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Whole Leaf Tobacco

Pipe Repair and Refurbish

OldDinosaurWesH

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#81
I do't know much about pipes, but I do know some about wood. I'm guessing that the wood needs to be very hard and uniform. It would also need to be free of natural oils that would add some kind of flavor to the smoking experience. Those two criteria alone would eliminate most kinds of hardwoods. I have some myrtle wood burl from Oregon. It is very beautiful, but lacks the hardness and uniformity to make something like a pipe. I need to decide what to do with that stuff - maybe a shop project this winter would be appropriate. Nice pipe! Keep at it.

Wes H.
 

deluxestogie

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#82
I would guess that a block of Oregon myrtle burl might actually make a decent pipe bowl. A 2" x 3" chunk is all you'd have to sacrifice to find out. (I think the shavings and the leaves would make an interesting contribution to the smoke of fire-curing some Latakia.)

Of course, to make a nice pipe (unlike my hand-whittled applewood pipe), you need a small metal lathe and a belt sander. At one time, we had a number of members who made superb pipes. Aside from Cowboy, I'm not sure which other members turn pipe bowls here in the US.

Bob
 

Sid.Stavros

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#83
A modification that i have made some years ago that's why the photos and the video aren't so good. I bought a gourd calabash bowl year 1907 and i have done some modifications plus new stem, new tenon, new meerschaum insert.
He came to me like this:




I worked hard in many sectors





and now looks like this:





You can see the procedure step by step here: http://pipe-smoke.blogspot.gr/2010/02/gourd-calabash.html
The code for this pipe is Gourd-1

or you can watch it in a video with slide show photos and instrumental music:
https://www.youtube.com/watch?v=s4QmX8KQqzc

Ladies & Gentlemen thank you for watching!

 

Sid.Stavros

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#84
I had this Fe.Ro pipe abandoned for long time [the bowl wasn't good and i had lost the mouthpiece] but one day i decide to give to her a new look.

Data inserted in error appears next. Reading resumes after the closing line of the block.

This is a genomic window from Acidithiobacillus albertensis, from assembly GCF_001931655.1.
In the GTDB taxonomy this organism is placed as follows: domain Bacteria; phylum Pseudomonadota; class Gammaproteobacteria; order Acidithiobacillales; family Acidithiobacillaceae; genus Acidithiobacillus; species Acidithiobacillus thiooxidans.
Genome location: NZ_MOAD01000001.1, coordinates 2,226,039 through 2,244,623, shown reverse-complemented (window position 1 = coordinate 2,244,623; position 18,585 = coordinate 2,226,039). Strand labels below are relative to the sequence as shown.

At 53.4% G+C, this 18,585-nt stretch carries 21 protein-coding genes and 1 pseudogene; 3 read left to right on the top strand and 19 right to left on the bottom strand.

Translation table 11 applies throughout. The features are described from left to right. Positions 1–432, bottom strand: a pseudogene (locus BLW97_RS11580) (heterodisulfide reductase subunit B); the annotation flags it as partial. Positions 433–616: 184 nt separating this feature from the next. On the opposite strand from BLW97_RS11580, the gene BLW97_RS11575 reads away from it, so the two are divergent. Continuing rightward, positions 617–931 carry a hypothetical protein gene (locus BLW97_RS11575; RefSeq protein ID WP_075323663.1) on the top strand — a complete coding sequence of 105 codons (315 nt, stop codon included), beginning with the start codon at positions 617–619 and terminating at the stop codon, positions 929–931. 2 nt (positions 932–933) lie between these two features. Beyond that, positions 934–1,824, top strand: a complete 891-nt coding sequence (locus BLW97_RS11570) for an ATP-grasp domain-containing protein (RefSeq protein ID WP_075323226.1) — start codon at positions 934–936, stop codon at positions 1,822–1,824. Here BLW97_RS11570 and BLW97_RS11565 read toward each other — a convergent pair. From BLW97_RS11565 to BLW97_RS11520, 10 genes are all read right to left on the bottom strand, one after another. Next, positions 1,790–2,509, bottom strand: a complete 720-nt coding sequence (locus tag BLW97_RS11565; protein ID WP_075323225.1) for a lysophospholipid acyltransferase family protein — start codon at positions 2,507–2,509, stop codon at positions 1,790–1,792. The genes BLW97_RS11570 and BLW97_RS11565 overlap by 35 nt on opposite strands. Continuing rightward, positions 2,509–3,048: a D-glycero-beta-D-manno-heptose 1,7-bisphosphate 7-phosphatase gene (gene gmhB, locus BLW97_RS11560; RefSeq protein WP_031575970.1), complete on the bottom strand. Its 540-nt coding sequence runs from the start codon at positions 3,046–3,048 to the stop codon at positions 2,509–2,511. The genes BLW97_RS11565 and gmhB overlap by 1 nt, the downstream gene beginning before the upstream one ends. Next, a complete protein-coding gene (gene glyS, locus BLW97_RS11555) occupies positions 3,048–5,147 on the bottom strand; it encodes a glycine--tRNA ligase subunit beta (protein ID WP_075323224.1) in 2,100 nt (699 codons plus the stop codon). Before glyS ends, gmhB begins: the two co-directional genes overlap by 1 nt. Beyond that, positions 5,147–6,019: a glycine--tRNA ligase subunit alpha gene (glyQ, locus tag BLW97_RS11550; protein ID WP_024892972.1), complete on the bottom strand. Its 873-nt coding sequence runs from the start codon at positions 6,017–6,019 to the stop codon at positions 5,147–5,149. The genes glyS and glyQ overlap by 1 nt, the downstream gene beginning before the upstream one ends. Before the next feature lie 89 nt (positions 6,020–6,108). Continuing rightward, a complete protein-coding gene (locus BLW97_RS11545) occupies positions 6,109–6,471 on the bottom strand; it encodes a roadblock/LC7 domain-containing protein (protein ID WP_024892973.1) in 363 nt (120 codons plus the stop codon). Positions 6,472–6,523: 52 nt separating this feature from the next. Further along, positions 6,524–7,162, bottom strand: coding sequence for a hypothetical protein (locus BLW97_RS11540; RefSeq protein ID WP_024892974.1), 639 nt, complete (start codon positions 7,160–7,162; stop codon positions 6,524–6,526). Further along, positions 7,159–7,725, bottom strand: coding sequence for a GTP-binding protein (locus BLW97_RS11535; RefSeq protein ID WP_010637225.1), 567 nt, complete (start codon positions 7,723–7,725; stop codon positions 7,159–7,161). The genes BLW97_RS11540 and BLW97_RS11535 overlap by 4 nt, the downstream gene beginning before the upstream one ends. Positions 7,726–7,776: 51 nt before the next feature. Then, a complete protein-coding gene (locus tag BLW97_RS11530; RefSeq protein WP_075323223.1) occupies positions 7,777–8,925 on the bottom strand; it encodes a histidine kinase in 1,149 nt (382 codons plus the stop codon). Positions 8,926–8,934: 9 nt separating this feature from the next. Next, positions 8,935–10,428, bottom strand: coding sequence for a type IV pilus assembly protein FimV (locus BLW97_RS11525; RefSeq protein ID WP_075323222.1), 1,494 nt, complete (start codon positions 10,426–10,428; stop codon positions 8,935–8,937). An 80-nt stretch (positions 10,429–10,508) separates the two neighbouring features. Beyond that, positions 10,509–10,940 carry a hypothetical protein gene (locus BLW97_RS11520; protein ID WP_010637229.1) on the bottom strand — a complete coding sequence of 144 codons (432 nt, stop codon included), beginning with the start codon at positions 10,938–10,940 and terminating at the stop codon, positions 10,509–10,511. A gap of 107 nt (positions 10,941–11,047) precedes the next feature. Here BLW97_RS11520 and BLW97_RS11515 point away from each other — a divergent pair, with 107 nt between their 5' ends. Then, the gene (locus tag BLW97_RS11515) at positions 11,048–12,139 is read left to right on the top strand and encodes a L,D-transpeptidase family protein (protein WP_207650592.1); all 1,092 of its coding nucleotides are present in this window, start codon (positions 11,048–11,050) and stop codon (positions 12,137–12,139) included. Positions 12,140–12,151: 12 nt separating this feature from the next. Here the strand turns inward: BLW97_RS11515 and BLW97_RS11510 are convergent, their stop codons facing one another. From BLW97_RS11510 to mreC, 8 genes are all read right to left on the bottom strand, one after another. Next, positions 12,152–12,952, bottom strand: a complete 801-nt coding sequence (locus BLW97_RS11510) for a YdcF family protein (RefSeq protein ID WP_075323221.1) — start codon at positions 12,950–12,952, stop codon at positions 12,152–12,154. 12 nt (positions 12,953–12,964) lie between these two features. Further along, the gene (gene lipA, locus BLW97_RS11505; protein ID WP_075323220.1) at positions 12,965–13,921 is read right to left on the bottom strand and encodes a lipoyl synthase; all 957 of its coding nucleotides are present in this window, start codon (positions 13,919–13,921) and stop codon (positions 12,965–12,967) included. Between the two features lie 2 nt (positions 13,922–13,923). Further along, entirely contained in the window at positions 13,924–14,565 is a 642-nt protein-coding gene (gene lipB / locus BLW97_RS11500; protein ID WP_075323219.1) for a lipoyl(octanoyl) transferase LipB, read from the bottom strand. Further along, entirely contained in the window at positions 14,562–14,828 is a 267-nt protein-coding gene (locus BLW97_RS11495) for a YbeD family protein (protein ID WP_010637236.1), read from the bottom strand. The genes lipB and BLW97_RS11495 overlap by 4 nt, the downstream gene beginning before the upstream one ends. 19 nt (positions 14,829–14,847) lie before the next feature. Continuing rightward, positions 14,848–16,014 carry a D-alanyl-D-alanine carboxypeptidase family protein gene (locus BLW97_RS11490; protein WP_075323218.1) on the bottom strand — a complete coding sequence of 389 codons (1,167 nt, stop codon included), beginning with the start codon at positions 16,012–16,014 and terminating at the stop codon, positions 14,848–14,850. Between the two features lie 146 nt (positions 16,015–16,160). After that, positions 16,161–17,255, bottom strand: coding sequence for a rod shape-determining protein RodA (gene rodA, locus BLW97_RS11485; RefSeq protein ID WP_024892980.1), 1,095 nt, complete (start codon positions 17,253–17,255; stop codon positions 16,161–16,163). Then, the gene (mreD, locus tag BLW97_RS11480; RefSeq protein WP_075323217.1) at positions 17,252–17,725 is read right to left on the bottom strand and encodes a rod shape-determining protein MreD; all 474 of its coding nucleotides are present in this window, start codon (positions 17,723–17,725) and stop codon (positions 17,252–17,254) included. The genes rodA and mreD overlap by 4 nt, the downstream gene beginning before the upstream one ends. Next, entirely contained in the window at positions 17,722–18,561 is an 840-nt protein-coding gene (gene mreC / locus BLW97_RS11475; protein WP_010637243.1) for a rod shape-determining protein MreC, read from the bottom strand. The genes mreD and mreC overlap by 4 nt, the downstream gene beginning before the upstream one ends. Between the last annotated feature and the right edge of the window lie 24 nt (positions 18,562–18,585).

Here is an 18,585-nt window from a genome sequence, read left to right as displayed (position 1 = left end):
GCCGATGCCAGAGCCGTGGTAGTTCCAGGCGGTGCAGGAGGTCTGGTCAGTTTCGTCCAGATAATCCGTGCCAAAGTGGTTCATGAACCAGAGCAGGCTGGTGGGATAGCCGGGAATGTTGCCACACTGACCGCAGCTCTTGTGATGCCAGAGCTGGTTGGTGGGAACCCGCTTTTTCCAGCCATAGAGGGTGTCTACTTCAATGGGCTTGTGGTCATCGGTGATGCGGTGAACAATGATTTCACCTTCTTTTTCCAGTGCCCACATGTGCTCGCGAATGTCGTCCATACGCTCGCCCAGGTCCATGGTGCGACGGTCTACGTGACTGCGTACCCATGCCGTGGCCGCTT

after some rustic work with hand tool and a bit, some painting work plus a mouthpiece addendum started to look like this:



You can see the procedure step by step here: http://pipe-smoke.blogspot.gr/2010/02/7.html
The pipe code is: M7-10

Ladies & Gentlemen thank you for watching!

 

Smokin Harley

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#90
Sid, I enjoy seeing the pipes you salvage and bring back to better than their original beauty . I have some old pipes a friend gave me that have a screw-in type mouthpiece. There is a ,lets refer to it as a spacer, that comes between the bowl piece and the mouth piece,they appear to be brass . These couple pipes when the mouthpiece is fully installed for use,the mouthpiece does not align correctly and I believe a slightly thicker "spacer" is needed to make it so. What material could I use to make new ones , I'm actually thinking of a tortoise shell guitar pick ,drill a small hole for the stem threads and then somehow sand or take material away to match the outside surface of the bowl stem joint without marring the surface of the briar. Not quite sure how to go about this .I would have to find a source for some very fine (6000)sandpaper/emery cloth . I'd appreciate some advice on how to do it. Thanks
 

Sid.Stavros

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#91
There is a ,lets refer to it as a spacer, that comes between the bowl piece and the mouth piece,they appear to be brass . These couple pipes when the mouthpiece is fully installed for use,the mouthpiece does not align correctly and I believe a slightly thicker "spacer" is needed to make it so.
Sorry for the delay but since there isn't a " What are you smoking" thread in pipe section i have no notifications. As for the space i think you can cover it but a clear photo would help me a lot to decide what kind of material and how you are going to use it.
 

Smokin Harley

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#93